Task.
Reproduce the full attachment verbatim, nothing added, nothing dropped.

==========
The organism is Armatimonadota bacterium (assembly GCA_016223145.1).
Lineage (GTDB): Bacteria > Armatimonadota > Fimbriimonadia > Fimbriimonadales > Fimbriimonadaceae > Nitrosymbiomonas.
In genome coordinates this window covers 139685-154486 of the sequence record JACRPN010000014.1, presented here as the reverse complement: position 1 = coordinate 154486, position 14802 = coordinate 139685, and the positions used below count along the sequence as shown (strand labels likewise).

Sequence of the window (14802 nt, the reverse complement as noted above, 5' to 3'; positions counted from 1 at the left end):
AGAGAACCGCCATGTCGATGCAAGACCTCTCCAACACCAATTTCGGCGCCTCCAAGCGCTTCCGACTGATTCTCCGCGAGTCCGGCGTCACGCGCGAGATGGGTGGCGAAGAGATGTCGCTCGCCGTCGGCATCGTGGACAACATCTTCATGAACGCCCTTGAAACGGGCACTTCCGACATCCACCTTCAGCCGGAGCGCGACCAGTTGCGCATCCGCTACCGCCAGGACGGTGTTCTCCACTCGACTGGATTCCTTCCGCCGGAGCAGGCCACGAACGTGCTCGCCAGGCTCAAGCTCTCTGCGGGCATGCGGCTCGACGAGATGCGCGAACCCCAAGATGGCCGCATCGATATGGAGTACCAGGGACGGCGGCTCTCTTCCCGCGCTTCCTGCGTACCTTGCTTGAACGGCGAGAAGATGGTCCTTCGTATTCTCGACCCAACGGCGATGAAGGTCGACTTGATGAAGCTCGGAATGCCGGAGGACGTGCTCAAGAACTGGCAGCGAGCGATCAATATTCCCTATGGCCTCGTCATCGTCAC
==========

The organism is Armatimonadota bacterium (assembly GCA_016223145.1).
Lineage (GTDB): Bacteria > Armatimonadota > Fimbriimonadia > Fimbriimonadales > Fimbriimonadaceae > Nitrosymbiomonas.
In genome coordinates this window covers 139685-154486 of the sequence record JACRPN010000014.1, presented here as the reverse complement: position 1 = coordinate 154486, position 14802 = coordinate 139685, and the positions used below count along the sequence as shown (strand labels likewise).

Sequence of the window (14802 nt, the reverse complement as noted above, 5' to 3'; positions counted from 1 at the left end):
AGAGAACCGCCATGTCGATGCAAGACCTCTCCAACACCAATTTCGGCGCCTCCAAGCGCTTCCGACTGATTCTCCGCGAGTCCGGCGTCACGCGCGAGATGGGTGGCGAAGAGATGTCGCTCGCCGTCGGCATCGTGGACAACATCTTCATGAACGCCCTTGAAACGGGCACTTCCGACATCCACCTTCAGCCGGAGCGCGACCAGTTGCGCATCCGCTACCGCCAGGACGGTGTTCTCCACTCGACTGGATTCCTTCCGCCGGAGCAGGCCACGAACGTGCTCGCCAGGCTCAAGCTCTCTGCGGGCATGCGGCTCGACGAGATGCGCGAACCCCAAGATGGCCGCATCGATATGGAGTACCAGGGACGGCGGCTCTCTTCCCGCGCTTCCTGCGTACCTTGCTTGAACGGCGAGAAGATGGTCCTTCGTATTCTCGACCCAACGGCGATGAAGGTCGACTTGATGAAGCTCGGAATGCCGGAGGACGTGCTCAAGAACTGGCAGCGAGCGATCAATATTCCCTATGGCCTCGTCATCGTCAC